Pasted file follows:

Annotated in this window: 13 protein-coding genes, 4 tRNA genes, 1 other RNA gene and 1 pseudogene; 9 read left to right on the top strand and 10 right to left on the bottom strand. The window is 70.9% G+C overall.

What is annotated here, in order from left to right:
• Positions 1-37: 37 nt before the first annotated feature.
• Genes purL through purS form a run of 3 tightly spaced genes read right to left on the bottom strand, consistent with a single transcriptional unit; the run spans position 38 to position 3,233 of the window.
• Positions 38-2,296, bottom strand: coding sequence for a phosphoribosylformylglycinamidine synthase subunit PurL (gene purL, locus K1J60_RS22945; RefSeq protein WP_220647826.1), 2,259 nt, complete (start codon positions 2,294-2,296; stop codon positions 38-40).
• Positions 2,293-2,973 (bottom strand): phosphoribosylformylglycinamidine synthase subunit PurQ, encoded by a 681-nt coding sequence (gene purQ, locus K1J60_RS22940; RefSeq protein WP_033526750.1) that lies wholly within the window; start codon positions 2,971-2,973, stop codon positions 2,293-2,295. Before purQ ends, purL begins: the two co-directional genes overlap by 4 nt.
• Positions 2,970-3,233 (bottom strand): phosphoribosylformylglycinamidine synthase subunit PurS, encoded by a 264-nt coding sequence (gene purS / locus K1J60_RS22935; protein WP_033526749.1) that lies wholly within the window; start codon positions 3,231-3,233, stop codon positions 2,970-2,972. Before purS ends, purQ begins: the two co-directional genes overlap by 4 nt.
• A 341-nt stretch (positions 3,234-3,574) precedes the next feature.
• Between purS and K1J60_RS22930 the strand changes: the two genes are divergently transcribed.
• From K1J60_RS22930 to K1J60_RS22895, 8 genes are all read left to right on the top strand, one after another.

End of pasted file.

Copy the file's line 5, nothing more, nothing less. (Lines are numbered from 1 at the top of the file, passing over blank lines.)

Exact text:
• Positions 38-2,296, bottom strand: coding sequence for a phosphoribosylformylglycinamidine synthase subunit PurL (gene purL, locus K1J60_RS22945; RefSeq protein WP_220647826.1), 2,259 nt, complete (start codon positions 2,294-2,296; stop codon positions 38-40).